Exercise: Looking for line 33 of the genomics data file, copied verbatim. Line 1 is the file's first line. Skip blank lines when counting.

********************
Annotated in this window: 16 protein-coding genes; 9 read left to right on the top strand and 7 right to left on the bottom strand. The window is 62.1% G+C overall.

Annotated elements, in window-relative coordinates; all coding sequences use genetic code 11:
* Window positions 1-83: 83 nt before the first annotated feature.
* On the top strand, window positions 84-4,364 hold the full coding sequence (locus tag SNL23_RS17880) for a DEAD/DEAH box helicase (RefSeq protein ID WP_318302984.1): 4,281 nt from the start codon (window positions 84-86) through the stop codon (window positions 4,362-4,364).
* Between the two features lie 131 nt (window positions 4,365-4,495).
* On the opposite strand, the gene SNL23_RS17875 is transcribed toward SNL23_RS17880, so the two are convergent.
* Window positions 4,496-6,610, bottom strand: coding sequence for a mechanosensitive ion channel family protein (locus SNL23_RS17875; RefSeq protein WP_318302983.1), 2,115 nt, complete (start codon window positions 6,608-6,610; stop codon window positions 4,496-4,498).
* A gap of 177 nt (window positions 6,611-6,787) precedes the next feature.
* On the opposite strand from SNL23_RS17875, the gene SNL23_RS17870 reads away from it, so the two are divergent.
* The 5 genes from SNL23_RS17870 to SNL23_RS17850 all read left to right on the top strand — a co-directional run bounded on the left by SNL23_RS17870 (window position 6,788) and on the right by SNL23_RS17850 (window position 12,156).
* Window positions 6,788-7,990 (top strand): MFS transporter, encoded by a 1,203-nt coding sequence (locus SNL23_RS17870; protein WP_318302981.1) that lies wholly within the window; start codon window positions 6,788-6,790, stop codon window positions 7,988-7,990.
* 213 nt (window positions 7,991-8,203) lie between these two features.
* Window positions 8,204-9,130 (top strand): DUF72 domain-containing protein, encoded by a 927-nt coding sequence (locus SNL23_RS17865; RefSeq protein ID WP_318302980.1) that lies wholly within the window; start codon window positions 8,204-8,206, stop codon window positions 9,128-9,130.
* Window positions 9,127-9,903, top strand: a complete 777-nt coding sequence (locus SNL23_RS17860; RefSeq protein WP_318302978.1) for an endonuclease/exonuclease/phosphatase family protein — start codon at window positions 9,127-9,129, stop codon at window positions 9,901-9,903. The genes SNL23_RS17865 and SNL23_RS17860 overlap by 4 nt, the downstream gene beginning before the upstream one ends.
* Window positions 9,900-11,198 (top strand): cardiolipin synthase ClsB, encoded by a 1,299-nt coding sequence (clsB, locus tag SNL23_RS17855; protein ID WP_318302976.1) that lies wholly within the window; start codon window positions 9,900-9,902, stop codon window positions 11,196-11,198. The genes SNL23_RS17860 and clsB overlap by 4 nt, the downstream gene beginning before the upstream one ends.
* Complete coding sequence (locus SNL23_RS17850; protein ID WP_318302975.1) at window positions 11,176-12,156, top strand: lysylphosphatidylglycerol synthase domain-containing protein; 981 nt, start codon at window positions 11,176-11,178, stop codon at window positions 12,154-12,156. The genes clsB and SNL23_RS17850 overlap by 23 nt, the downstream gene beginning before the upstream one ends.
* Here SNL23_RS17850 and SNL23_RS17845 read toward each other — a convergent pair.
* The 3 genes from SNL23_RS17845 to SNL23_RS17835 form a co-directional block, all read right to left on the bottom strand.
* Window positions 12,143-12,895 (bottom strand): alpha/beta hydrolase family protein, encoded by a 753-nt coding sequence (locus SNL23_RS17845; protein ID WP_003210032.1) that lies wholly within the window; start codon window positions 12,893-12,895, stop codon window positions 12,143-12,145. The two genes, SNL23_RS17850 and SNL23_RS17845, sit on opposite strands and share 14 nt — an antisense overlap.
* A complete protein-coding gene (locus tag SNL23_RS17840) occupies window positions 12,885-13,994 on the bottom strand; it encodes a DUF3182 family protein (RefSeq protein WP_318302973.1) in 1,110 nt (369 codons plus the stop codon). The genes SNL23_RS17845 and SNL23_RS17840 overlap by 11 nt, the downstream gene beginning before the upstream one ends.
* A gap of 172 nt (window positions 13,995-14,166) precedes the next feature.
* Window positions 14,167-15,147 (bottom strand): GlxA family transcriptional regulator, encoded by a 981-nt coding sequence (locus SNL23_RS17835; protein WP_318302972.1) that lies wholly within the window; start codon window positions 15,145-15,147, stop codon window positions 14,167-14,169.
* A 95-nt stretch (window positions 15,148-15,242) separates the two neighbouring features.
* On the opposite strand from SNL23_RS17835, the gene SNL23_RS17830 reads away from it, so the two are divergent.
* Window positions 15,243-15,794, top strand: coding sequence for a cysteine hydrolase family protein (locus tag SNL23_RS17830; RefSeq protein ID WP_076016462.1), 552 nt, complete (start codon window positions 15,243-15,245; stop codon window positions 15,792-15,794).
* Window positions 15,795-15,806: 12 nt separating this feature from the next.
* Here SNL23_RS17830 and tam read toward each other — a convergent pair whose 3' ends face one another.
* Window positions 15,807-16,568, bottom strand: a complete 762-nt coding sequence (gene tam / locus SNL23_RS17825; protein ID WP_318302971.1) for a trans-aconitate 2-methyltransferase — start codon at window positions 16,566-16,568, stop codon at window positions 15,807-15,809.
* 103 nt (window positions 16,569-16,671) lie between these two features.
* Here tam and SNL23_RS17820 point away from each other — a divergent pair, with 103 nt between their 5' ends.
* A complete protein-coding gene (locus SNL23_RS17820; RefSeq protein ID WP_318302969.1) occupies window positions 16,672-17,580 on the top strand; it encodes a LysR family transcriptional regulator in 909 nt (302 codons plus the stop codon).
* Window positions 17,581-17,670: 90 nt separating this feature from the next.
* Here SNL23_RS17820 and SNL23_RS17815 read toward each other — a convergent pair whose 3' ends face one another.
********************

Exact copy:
* Here SNL23_RS17820 and SNL23_RS17815 read toward each other — a convergent pair whose 3' ends face one another.